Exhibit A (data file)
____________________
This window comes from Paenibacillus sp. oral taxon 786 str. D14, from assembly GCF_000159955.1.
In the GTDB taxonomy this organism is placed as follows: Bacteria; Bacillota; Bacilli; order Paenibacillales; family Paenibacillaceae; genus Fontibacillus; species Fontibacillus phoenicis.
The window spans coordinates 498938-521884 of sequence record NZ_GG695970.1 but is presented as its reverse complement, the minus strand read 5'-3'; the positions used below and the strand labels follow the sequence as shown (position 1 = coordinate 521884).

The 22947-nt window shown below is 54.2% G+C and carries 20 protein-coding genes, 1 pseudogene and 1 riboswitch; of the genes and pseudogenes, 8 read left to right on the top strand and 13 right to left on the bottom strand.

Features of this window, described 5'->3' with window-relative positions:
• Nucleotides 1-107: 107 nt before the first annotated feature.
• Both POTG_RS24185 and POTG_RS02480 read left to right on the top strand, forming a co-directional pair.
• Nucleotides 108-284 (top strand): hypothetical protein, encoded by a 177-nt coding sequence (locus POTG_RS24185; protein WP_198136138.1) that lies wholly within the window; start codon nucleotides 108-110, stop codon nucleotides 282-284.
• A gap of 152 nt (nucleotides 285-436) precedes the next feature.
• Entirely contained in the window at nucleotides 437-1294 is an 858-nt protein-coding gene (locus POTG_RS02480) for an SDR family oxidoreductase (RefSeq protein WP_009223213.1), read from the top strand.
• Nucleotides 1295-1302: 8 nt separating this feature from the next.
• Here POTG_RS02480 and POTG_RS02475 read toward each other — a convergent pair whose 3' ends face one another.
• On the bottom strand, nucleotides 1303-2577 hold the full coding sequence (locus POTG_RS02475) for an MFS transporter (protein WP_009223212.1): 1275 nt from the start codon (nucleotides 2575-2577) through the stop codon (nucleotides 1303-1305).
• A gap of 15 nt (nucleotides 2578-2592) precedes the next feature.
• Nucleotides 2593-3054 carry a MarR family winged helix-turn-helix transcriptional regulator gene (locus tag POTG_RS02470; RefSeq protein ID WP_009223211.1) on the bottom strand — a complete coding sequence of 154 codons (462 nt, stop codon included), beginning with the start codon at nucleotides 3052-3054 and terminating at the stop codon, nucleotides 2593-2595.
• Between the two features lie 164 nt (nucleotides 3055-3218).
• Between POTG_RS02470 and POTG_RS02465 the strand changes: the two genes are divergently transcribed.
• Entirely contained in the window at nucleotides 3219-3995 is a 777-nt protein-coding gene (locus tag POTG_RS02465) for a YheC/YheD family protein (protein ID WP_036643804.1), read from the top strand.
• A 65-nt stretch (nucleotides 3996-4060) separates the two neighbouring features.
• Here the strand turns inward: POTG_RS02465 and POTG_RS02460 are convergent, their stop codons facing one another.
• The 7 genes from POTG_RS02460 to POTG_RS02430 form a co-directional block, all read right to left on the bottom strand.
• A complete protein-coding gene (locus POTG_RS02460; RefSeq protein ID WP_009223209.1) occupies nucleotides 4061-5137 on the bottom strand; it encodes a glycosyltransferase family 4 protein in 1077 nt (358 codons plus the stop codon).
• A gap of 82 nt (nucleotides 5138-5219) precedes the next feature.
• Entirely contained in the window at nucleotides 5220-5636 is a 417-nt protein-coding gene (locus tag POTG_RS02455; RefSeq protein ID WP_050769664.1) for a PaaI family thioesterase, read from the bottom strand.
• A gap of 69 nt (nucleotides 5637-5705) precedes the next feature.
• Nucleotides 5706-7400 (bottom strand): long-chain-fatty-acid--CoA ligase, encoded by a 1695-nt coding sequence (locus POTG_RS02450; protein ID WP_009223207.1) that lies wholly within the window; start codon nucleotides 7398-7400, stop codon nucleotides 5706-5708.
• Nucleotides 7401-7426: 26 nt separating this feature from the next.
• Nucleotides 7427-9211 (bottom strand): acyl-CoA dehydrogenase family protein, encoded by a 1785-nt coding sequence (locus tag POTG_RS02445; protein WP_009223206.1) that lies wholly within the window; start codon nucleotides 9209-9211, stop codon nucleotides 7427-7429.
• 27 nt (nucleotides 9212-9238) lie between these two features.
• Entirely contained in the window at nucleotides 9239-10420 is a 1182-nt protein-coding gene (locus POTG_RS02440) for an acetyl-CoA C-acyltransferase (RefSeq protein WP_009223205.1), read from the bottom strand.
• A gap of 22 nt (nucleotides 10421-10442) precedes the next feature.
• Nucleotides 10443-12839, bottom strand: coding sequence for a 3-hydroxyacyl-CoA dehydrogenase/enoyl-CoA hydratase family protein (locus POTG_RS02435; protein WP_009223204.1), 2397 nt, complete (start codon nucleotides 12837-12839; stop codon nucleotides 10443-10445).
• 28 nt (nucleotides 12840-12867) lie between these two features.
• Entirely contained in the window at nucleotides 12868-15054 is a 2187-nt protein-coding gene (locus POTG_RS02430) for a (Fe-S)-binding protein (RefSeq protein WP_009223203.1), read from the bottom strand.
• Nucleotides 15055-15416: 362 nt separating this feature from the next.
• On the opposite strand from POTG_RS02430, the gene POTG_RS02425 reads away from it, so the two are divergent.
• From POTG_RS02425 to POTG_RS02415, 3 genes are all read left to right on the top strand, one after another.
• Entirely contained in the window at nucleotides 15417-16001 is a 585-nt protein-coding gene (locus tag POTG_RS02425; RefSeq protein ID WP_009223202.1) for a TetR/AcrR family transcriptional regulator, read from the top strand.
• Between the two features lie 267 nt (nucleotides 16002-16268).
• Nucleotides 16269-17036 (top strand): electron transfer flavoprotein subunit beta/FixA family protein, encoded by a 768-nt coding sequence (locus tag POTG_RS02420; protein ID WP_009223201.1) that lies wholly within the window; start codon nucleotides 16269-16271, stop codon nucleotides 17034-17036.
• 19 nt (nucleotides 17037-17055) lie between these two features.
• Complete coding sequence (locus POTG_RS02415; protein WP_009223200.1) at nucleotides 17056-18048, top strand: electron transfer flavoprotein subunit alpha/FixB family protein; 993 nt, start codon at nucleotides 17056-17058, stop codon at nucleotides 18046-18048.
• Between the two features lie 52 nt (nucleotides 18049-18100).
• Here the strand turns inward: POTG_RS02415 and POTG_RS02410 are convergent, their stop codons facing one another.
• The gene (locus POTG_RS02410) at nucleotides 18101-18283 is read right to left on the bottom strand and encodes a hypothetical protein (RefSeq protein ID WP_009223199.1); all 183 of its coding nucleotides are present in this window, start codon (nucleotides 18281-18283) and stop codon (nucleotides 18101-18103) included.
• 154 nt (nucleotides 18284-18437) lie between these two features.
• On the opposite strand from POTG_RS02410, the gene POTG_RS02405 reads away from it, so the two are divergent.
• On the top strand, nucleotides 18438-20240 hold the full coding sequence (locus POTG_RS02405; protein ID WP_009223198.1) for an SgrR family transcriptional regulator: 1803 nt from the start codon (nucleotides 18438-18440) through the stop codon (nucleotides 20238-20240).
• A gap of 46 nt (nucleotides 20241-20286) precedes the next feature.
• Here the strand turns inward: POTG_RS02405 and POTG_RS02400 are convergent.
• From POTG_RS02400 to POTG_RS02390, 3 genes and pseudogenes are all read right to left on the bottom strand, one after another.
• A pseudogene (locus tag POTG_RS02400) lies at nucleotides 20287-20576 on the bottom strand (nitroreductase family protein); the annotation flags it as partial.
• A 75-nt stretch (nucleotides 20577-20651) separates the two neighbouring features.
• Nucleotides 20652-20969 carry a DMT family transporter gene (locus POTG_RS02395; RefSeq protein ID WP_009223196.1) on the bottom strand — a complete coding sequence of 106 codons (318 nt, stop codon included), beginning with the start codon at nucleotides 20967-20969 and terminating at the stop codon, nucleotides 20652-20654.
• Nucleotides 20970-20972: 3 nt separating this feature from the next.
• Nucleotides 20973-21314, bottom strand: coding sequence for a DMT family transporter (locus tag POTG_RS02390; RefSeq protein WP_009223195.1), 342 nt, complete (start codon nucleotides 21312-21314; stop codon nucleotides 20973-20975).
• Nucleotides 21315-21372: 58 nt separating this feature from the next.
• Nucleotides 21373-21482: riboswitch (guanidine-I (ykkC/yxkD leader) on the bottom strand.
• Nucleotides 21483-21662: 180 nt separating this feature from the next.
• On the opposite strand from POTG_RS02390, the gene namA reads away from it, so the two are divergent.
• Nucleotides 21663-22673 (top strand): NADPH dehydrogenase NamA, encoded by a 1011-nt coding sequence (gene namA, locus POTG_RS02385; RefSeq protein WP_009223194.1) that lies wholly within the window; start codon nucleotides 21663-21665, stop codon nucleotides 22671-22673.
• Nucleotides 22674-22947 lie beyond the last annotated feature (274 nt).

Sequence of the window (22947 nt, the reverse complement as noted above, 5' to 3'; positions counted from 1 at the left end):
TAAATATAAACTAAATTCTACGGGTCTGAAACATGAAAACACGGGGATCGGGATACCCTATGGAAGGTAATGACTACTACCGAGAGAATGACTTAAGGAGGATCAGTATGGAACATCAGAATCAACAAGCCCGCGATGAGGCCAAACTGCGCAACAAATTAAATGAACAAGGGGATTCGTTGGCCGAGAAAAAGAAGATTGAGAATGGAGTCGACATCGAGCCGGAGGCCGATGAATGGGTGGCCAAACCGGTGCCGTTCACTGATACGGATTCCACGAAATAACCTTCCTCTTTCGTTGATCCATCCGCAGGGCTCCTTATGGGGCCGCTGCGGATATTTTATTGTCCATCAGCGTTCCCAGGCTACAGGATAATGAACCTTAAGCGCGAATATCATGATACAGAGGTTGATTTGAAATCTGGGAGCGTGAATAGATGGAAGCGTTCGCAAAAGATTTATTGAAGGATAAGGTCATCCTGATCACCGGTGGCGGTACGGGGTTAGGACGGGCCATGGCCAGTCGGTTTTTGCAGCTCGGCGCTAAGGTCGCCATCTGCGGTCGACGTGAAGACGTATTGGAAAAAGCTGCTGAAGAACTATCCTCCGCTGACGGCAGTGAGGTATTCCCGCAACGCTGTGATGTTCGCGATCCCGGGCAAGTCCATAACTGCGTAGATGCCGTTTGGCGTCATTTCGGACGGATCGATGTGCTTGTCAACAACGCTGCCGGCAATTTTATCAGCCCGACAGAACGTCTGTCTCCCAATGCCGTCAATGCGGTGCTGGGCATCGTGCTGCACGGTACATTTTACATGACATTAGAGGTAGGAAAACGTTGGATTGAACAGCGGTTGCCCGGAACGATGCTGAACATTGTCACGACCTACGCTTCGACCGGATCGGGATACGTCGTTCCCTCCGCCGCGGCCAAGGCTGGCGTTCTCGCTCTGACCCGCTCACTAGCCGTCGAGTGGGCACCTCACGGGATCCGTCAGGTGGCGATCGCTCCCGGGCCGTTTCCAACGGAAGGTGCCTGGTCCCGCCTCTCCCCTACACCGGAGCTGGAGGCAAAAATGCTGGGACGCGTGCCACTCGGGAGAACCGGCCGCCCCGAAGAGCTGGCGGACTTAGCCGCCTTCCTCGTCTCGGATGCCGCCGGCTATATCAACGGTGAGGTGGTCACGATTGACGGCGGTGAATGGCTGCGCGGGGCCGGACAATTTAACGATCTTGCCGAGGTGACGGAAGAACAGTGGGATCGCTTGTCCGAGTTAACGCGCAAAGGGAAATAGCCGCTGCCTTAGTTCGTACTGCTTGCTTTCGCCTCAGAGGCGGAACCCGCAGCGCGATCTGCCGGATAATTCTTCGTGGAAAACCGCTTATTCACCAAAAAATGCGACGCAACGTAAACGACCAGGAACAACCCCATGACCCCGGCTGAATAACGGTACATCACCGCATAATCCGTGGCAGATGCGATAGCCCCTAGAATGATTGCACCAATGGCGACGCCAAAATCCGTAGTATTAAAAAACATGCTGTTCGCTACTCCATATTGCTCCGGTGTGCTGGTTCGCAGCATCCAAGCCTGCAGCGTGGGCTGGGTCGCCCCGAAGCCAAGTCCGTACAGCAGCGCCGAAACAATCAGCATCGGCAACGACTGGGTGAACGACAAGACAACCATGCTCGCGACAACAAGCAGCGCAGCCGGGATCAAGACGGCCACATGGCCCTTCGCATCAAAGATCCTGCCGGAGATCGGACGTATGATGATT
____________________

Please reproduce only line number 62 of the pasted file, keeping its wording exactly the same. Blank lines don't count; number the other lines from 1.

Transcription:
• Nucleotides 22674-22947 lie beyond the last annotated feature (274 nt).